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The Arrow

France’s Flights of Fancy No.1: 

Concorde 


Vanity comes before a fall. Despite hundreds of millions of taxpayers’ money, Concorde came to earth as a commercial failure…


As pure engineering (mostly British), Concorde was a dream. It cruised at around 1,350 mph at an altitude of up to 60,000ft (11 miles). A crossing from Europe to New York takes less than three and a half hours – less than half the normal flying time for other jets. “The Americans may have their missiles”, said President Charles de Gaulle smugly, “but France has her Concorde.”

Concorde, whatever the implications of its name, was born out international diplomatic wrangling. In 1962, de Gaulle vetoed Britain’s entry into the EEC, a serious economic blow, so to keep him sweet while it tried again the British government ordered BAC (the British Aircraft Company) to partner with France’s Sud Aviation to make a supersonic airliner, a pet project of the ever-touchy French leader.

As far as the British were concerned, the deal was a loss-leader from the start. The miniscule French aviation industry was far less advanced than its neighbour over the Channel. Not only did BAC have to share its advanced avionics knowledge to Snecma, its smaller French equivalent, but also much of the job-creating construction of the plane’s body (which the French justified by claiming that the weather in their Toulouse plant was better for test flights).

Almost immediately, costs spiralled upwards. The projected, funded by the French and British taxpayer, was initially budgeted at £100 million. By the time the first production models rolled onto the tarmac in 1969, the real cost had risen to £1.1 billion (£11 billion in today’s money). Appalled by the overruns, British ministers had been desperate to pull out but were soothed by the assurance of their counterparts in Paris, responsible for marketing Concorde, that seventy-four orders for the aircraft had been received from sixteen airlines, half of them American. 

It was all pie in the sky. By the time the aircraft was ready to fly in 1976, none of the orders had been signed and, with oil prices rising, who wanted a plane that consumed four times more fuel than a 747? The then state-run airlines, Air France and British Airways had to take the planes, seven and five respectively, which were given to them by a nominal price of £1 and 1 franc each by their governments. The earthbound British and French taxpayer was lumbered with the write-off.

With only twenty ever built, Concorde became an expensive toy for the super rich flying the Atlantic to New York (since Concorde’s sonic boom broke both European and US noise regulations, it was never allowed to fly over land). British Airways, which was privatised in the mid-80s, just about made its service pay by charging £8,000 a ticket but the Air France, with a smaller fleet, was never allowed by the French state to make its prices economic, reportedly so that government ministers could continue travelling the Atlantic in style without voters becoming enraged by sky-high travel expenses appearing in the public accounts.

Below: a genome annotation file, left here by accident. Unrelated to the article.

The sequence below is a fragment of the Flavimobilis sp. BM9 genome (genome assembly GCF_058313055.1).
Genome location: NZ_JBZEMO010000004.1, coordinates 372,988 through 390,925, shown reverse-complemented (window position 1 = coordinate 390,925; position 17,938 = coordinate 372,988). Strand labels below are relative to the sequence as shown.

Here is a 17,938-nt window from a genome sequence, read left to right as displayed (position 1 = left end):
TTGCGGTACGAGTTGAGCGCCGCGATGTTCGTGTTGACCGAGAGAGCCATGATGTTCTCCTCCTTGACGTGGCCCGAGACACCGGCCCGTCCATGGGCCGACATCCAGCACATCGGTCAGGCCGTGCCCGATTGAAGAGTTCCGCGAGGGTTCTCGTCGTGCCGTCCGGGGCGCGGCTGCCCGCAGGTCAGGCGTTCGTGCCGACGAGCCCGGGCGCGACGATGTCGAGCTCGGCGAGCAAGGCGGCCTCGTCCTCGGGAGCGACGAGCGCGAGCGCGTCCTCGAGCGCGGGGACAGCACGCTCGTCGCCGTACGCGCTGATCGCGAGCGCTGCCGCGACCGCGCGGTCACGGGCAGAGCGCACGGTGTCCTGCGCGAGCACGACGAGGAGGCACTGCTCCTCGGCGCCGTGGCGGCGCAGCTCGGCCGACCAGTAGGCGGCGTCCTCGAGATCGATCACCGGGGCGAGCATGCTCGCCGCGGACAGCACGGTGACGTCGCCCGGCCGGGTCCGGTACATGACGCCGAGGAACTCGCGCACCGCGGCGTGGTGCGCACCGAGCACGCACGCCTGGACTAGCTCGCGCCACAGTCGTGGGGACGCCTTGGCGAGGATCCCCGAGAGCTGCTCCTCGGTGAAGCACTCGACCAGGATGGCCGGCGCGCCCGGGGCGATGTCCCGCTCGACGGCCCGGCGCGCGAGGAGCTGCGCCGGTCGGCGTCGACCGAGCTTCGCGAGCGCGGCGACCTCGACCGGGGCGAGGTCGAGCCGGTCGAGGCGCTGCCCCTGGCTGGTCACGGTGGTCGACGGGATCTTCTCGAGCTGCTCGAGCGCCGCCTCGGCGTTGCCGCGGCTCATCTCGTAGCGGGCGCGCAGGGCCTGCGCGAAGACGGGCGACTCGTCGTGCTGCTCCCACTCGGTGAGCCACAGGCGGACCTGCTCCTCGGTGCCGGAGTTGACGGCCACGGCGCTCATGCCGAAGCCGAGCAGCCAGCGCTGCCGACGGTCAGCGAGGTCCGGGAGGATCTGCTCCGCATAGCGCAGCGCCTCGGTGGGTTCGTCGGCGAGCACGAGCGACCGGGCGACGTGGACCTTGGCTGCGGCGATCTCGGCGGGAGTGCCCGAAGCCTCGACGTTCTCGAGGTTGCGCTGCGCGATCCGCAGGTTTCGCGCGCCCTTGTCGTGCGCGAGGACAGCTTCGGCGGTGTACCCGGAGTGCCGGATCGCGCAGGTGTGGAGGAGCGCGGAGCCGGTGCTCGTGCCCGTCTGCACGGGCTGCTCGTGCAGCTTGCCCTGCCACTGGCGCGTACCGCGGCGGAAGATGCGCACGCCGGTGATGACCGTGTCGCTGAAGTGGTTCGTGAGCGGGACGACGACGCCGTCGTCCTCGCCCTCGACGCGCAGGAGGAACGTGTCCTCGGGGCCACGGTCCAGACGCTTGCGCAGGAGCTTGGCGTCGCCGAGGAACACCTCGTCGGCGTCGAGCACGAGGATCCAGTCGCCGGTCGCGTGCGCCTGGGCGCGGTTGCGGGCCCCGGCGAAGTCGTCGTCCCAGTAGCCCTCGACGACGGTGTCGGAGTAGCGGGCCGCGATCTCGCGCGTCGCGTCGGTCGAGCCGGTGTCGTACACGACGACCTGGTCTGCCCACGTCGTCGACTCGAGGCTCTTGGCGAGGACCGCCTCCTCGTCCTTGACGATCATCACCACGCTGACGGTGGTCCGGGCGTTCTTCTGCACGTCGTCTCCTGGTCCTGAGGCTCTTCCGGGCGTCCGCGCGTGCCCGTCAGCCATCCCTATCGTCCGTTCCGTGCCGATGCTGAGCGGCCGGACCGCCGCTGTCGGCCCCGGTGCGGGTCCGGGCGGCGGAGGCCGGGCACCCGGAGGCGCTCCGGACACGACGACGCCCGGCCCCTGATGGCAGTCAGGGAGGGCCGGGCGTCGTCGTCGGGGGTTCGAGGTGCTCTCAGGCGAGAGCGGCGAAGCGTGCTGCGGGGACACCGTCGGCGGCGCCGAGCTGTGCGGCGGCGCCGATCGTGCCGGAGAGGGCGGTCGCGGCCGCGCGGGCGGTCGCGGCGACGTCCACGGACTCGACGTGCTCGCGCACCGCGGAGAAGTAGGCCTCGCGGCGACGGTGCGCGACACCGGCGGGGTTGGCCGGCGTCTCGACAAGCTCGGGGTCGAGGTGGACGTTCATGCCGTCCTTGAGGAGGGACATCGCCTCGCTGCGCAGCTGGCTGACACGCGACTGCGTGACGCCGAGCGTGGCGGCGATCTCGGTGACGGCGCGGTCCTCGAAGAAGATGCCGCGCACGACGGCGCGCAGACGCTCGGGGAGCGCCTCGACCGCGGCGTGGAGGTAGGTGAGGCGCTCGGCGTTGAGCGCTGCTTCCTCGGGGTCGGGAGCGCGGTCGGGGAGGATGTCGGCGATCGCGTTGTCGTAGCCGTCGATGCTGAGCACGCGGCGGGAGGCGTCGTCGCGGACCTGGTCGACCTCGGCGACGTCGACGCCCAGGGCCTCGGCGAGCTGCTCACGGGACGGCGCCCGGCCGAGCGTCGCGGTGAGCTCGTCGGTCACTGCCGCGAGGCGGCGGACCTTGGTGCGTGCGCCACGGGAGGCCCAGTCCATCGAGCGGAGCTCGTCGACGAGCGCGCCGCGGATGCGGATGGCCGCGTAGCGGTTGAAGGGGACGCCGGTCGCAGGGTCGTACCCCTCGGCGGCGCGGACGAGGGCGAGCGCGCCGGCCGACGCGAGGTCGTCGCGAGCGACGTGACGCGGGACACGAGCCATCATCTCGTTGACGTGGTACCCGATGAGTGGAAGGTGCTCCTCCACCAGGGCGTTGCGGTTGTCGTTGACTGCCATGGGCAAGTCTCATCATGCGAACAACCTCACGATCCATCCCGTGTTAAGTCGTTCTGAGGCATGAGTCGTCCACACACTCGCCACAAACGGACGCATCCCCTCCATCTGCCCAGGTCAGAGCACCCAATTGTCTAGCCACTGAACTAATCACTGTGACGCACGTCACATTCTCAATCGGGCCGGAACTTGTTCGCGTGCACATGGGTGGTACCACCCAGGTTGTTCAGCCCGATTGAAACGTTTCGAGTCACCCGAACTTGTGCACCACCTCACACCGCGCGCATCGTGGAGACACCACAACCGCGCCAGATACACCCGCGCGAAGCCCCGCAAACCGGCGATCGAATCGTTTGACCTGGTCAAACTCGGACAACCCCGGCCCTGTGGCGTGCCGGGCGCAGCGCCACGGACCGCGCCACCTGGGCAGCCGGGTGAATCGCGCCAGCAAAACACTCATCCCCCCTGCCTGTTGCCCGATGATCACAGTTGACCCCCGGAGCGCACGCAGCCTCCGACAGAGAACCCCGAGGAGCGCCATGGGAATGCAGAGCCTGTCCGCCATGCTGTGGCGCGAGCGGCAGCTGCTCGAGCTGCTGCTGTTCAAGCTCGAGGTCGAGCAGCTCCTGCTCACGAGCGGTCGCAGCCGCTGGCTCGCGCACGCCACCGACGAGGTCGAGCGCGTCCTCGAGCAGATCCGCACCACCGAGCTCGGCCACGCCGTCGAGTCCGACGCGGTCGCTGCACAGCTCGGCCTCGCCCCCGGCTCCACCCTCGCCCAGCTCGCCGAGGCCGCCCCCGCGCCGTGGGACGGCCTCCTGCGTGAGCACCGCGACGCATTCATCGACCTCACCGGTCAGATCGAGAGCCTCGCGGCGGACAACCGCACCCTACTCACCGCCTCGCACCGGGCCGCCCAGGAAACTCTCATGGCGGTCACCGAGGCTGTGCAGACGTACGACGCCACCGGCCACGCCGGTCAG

By the end of the century, the “plane of tomorrow” was looking rather old-fashioned. Air France could attract only enough business for one transatlantic flight a day (instead of the previous two), and even then the aircraft was often carrying only a couple of dozen paying passengers. Extra seats were often filled by upgrading subsonic first-class and business-class customers.

Vanity, like pride, has its fall. In July 2000, an ageing Concorde carrying a charter flight of German tourists, crashed on take-off at Charles de Gaulle airport. With 113 dead and faced with an astronomical bill for revamping its planes to 21st century safety standards, Air France finally pulled the planes out of service for good.


EXTRA….EXTRA….EXTRA….EXTRA….EXTRA


Lack of Concord: “It rises like a rocket but sells like a stick”, British Minister of Aviation, Julian Amery said, cursing the international deal that got his country entangled in one of France’s most costly vanity projects.


Concorde’s Death Knell: In July 2000, an Air France Concorde carrying 100 German tourists on a package trip to New York, crashed on take-off. A metal strip fallen from another plane, caused a tyre burst and debris ruptured the fuel tanks at high speed. The plane crashed into the Hotelissimo hotel in the town of Gonesse, north of the capital, killing another ten people two minutes after take-off from Charles de Gaulle airport. All Concordes, British and French, were immediately grounded. After a safety review, it was announced that protective adjustments to the aircraft would be necessary, a programme costing €50 million. It was decided to retire the plane rather than meet this prohibitive cost.



The End of Concorde


A British View: “The economics of Concorde were nonsense from the start, even with the hypothetical “hundreds" of sales. It was far too small, and the trail of destruction left on the ground when it flew supersonic meant that it could only do so over the sea: and the only ocean it had the range to cross was the Atlantic. Really, a 10-year-old could have worked out how unviable this project was but, of course, 10-year-olds are short on testosterone and high on common sense”. Daily Telegraph newspaper, 2003 


A French View: "Not only did it embody a certain conception of a victorious France but above all it symbolised modernity – triumphant in all the refined elegance of its curves”. Libération newspaper 2003

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